[Marxism] Re: Cagan's support for el-Maliki

Lou Paulsen loupaulsen at sbcglobal.net
Mon Aug 14 16:05:50 MDT 2006


Fred Feldman wrote:
I give no support to the el-Maliki government in Iraq, but I think the
Mike Friedman position is sectarian, and I think that UFPJ is not wrong
to reach out to the current Iranian government which is in what seems to
be growing disagreement with Washington despite its dependence on US
military support.  
 
Me:
I can't remember when I've disagreed with Fred more than with this.
Reach out - for the purpose of accomplishing WHAT, exactly?
 
The al-Maliki government needs military aid to stay in power.  Are you proposing that
UFPJ send troops, arms, and funds to Iraq to replace US troops, arms, and funds?
No, that's ridiculous.  Are you proposing that the UFPJ open talks with al-Maliki for the
purpose of betraying the "Out Now" position and agreeing that after all the invasion has
done good for Iraq and that UFPJ won't quarrel with a certain amount of military assistance
any more?  No, that would be treacherous.  Are you suggesting that if UFPJ succeeds
in talking with al-Maliki they might bring him a "message of peace" and that his "eyes will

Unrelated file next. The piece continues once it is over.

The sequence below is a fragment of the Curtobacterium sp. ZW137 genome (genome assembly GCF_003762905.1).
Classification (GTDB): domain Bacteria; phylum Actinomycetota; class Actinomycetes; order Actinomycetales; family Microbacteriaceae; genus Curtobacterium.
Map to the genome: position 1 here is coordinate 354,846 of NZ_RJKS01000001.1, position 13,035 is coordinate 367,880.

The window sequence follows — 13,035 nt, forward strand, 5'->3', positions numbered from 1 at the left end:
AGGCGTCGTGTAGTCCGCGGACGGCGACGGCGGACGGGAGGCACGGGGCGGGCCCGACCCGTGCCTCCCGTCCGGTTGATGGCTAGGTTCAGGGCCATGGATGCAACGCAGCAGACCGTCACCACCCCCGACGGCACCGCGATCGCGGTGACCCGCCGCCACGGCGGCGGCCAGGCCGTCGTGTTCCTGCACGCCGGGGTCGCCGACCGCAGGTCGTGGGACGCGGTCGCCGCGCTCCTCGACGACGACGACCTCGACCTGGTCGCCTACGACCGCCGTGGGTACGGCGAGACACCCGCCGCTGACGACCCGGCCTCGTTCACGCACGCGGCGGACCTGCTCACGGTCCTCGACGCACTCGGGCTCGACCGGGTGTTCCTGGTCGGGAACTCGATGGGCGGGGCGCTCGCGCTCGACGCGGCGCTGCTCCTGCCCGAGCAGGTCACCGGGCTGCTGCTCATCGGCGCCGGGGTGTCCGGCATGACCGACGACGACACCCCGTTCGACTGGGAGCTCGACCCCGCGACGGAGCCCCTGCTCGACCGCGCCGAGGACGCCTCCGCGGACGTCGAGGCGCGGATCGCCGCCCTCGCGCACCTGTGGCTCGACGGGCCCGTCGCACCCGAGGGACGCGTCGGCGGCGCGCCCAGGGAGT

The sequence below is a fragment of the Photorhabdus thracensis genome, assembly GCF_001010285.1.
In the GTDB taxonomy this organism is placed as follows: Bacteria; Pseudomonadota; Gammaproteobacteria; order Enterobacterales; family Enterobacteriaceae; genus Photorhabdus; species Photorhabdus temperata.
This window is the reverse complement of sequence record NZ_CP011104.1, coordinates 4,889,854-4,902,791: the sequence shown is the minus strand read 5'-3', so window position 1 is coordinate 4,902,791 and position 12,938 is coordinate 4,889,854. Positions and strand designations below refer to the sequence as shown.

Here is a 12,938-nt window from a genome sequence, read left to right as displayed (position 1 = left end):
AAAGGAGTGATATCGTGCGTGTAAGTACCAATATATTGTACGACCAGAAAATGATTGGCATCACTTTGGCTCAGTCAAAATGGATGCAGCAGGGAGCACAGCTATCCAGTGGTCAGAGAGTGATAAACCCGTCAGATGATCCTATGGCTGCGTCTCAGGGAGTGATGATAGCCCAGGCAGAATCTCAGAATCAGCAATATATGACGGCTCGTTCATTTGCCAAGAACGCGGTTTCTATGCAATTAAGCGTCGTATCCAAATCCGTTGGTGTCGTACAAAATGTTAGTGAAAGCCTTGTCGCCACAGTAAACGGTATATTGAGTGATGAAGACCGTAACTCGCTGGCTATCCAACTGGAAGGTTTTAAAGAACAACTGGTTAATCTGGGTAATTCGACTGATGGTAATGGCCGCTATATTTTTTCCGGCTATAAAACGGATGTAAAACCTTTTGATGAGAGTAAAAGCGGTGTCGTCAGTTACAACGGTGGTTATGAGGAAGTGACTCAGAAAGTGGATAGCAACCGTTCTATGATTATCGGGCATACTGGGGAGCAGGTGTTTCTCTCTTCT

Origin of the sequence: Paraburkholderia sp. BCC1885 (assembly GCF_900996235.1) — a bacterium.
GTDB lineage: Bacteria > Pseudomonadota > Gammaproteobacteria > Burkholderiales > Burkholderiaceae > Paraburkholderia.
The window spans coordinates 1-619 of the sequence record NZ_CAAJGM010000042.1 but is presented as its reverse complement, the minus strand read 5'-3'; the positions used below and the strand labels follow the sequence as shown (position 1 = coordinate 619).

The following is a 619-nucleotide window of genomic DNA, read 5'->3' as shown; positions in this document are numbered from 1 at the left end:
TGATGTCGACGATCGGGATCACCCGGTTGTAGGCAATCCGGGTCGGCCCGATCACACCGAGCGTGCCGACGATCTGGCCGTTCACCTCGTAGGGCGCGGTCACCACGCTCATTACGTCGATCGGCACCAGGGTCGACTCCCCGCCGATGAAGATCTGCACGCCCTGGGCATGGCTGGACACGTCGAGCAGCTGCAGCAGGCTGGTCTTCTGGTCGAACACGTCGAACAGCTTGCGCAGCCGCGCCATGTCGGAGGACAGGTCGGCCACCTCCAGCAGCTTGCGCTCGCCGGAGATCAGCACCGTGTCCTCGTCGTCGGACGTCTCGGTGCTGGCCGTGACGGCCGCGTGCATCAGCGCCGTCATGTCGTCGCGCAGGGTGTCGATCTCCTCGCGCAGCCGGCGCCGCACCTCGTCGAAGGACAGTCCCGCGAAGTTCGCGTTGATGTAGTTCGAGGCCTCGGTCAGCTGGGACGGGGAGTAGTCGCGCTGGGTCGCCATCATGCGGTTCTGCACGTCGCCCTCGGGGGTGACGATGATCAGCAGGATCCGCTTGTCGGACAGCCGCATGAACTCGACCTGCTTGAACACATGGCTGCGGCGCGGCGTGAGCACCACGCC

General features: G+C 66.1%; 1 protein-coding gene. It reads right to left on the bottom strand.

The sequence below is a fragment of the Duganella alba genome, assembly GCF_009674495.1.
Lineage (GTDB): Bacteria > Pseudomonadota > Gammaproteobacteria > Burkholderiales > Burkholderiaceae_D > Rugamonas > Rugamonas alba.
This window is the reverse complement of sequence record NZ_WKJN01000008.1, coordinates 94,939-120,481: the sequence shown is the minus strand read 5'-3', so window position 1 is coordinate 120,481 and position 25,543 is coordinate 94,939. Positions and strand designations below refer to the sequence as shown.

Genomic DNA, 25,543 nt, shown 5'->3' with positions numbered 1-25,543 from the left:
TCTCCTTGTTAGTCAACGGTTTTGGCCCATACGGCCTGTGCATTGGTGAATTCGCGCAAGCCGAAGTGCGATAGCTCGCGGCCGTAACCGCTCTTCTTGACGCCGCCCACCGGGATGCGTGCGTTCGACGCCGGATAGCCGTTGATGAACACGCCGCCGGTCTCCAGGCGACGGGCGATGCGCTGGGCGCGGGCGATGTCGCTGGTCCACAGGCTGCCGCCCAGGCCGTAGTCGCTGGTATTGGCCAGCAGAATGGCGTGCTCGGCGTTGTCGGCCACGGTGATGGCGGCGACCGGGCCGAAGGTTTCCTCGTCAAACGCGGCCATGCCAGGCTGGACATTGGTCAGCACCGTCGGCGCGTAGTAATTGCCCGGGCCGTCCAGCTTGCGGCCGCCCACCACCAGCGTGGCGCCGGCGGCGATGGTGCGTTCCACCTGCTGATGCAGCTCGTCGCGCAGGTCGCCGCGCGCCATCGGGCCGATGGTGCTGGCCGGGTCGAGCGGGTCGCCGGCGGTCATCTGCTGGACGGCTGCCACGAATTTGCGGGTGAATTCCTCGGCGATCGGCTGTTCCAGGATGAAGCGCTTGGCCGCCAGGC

be opened" and he will expel the US and bring peace to Iraq and every man will sit
under his own fig tree?  I don't completely rule out that this is what they ARE thinking,
but it would be insane.  Well, then, what do you think UFPJ can
possibly be up to in this "reaching out" that can be of use?  The UFPJ is not a country.
It does not have the obligation to maintain diplomatic relations with all governments.
 
FF:
The political forces on which El-Maliki is based are
in no sense US artifacts as were Ngo Dinh Diem and Nguyen Cao Ky in
Vietnam.
 
Me: 
I don't know that this makes a difference, does it?  The Saudi royal family is
not a US artifact, so does that mean that it would be (is) ok for US imperialism
to occupy Saudi Arabia with the collaboration of the Saudi royal family?
The point is that it is a US occupation.  Al-Maliki is an occupation government
official.  This is true regardless of whether he personally is an "authentic"
Shi'i leader who is just making whatever deals he can to the short-term 
benefit of the Shi'a, or whether he is a humanoid robot manufactured in 
Langley, VA.

FF:
I think a position of unconditional diplomatic and political boycott of
the current Iraqi government is inappropriate.  
 
Me: 
To repeat, UFPJ is not a state.  Why are we talking about 'boycott'?  The question
is not whether UFPJ should 'boycott' or not, or even whether UFPJ should communicate
or not, which they could do privately if there were a reason for it.  It's a question of 
whether they should issue public open letters and newspaper ads with a message
of "welcome" and so on.  
 
FF:
Do we urge the antiwar
movement to demand the overthrow of Maliki by an exclusively insurgent
government?  Do we oppose national reconciliation in Iraq against the
occupation?
 
Me:
I think that if we concentrate on getting the US out of Iraq we are doing our job, whereas